– The Honourable Kirsty Duncan, Minister of Science and Sport 

“The funding commitment outlined in Budget 2018 will provide a very significant increase to the Discovery Program to support science and engineering researchers. Additionally, this investment will contribute critical supplementary funding to launch early career researchers and to support equity, diversity and inclusion.”

– Dr. Pierre Charest, Vice-President, Research Grants and Scholarships Directorate, Natural Sciences and Engineering Research Council of Canada 

“Innovation stems from curious people asking challenging questions—questions like, ‘Can artificial intelligence help us treat mental illness?’ Researchers at the University of Alberta are investigating these and other critical questions, and the answers they discover hold enormous social and economic potential for Canadians. I want to thank the federal government for supporting and enabling fundamental research at U of A and at institutions across the country.”

– David H. Turpin, President and Vice-Chancellor, University of Alberta

Quick facts

  • The $558 million research investment announced by Minister Duncan on October 9 includes $70 million in new funding from Budget 2018. The grants go toward NSERC discovery programs, graduate and postgraduate scholarships and post-doctoral fellowships, and research tools and instruments.

  • Among this year’s Discovery Grants recipients is the University of Waterloo’s Dr. Donna Strickland, winner of the Nobel Prize in Physics, who is receiving support for her work on using lasers to better understand matter at the molecular level.

  • The $558-million investment also includes $5.4 million in funding to help more than 400 early-career researchers in the first year of their Discovery Grants launch their careers.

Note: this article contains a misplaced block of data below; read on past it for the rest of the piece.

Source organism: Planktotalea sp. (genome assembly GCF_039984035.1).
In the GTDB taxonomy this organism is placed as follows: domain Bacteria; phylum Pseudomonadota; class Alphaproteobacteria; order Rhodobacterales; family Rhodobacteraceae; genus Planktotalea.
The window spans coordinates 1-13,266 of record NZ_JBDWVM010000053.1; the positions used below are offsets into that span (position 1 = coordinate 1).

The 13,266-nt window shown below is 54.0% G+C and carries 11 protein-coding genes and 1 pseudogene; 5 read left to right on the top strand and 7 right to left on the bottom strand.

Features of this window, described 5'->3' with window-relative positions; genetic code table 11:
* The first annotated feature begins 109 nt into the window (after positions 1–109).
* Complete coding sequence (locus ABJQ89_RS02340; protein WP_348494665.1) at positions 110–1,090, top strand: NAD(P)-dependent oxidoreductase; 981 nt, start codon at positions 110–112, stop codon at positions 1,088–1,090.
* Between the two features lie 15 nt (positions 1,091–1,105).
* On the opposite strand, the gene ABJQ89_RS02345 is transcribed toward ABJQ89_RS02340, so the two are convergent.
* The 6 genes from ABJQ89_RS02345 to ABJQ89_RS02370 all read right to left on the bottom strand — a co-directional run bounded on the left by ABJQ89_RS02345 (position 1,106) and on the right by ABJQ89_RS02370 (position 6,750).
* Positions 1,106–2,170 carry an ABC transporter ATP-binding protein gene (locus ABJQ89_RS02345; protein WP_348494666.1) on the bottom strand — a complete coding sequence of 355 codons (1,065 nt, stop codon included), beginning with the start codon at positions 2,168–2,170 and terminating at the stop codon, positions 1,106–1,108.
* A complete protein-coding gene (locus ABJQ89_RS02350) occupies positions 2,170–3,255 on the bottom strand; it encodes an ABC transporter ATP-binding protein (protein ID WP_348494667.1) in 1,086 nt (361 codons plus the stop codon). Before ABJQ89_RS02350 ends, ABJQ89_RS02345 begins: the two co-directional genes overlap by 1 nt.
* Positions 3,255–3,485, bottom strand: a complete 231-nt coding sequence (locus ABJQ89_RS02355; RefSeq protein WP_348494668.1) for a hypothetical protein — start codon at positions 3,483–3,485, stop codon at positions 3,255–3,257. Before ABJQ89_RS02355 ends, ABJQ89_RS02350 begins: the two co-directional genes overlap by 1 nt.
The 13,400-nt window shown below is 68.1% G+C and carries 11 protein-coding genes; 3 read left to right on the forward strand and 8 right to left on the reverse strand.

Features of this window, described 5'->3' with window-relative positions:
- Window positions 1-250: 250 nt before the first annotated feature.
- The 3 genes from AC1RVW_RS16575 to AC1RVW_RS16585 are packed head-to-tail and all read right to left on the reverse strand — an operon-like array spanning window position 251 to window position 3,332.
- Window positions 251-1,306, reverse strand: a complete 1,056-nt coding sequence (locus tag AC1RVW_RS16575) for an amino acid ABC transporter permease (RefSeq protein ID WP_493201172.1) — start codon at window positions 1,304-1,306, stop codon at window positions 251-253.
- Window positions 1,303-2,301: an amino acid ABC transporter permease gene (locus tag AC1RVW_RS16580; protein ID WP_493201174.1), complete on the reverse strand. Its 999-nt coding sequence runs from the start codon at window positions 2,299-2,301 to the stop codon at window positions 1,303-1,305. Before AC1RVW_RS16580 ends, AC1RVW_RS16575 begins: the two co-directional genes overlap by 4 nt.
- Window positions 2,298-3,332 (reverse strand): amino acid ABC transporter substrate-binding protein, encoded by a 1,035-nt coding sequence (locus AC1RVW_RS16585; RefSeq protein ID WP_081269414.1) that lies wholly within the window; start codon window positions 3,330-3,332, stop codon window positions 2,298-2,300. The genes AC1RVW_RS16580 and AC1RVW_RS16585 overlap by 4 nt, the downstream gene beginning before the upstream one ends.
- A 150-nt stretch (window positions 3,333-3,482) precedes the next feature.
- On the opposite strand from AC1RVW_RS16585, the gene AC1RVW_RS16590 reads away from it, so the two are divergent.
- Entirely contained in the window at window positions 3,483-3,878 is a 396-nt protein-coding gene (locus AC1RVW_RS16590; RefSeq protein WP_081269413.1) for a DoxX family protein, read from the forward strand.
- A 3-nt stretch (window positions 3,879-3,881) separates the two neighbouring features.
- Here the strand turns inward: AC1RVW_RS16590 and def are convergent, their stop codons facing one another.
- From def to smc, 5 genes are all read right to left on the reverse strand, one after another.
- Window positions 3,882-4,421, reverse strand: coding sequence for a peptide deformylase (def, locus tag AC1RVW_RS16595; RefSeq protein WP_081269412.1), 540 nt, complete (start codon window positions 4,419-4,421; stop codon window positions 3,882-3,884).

• Investments in science are essential to innovation and to the economic strength of a country.

Associated links


Follow @CDNScience on social media for science-related news: Twitter, Instagram, Facebook

Follow Innovation, Science and Economic Development Canada on Twitter: @ISED_CA

Follow NSERC on Twitter: @NSERC_CRSNG

Nyree St-Denis
Communications Advisor
Office of the Minister of Science and Sport

Media Relations
Innovation, Science and Economic Development Canada

Valérie Levert-Gagnon
Media and Public Affairs Officer
Natural Sciences and Engineering Research Council of Canada


NSERC invests over $1.2 billion each year in natural sciences and engineering research in Canada. Our investments deliver discoveries—valuable world-firsts in knowledge claimed by a brain trust of over 11,000 professors. Our investments enable partnerships and collaborations that connect industry with discoveries and the people behind them. Researcher-industry partnerships supported by NSERC help inform research and development and solve scale-up challenges.

NSERC also provides scholarships and hands-on training experience for more than 30,000 post-secondary students and post-doctoral fellows. These young researchers will be the next generation of science and engineering leaders in Canada.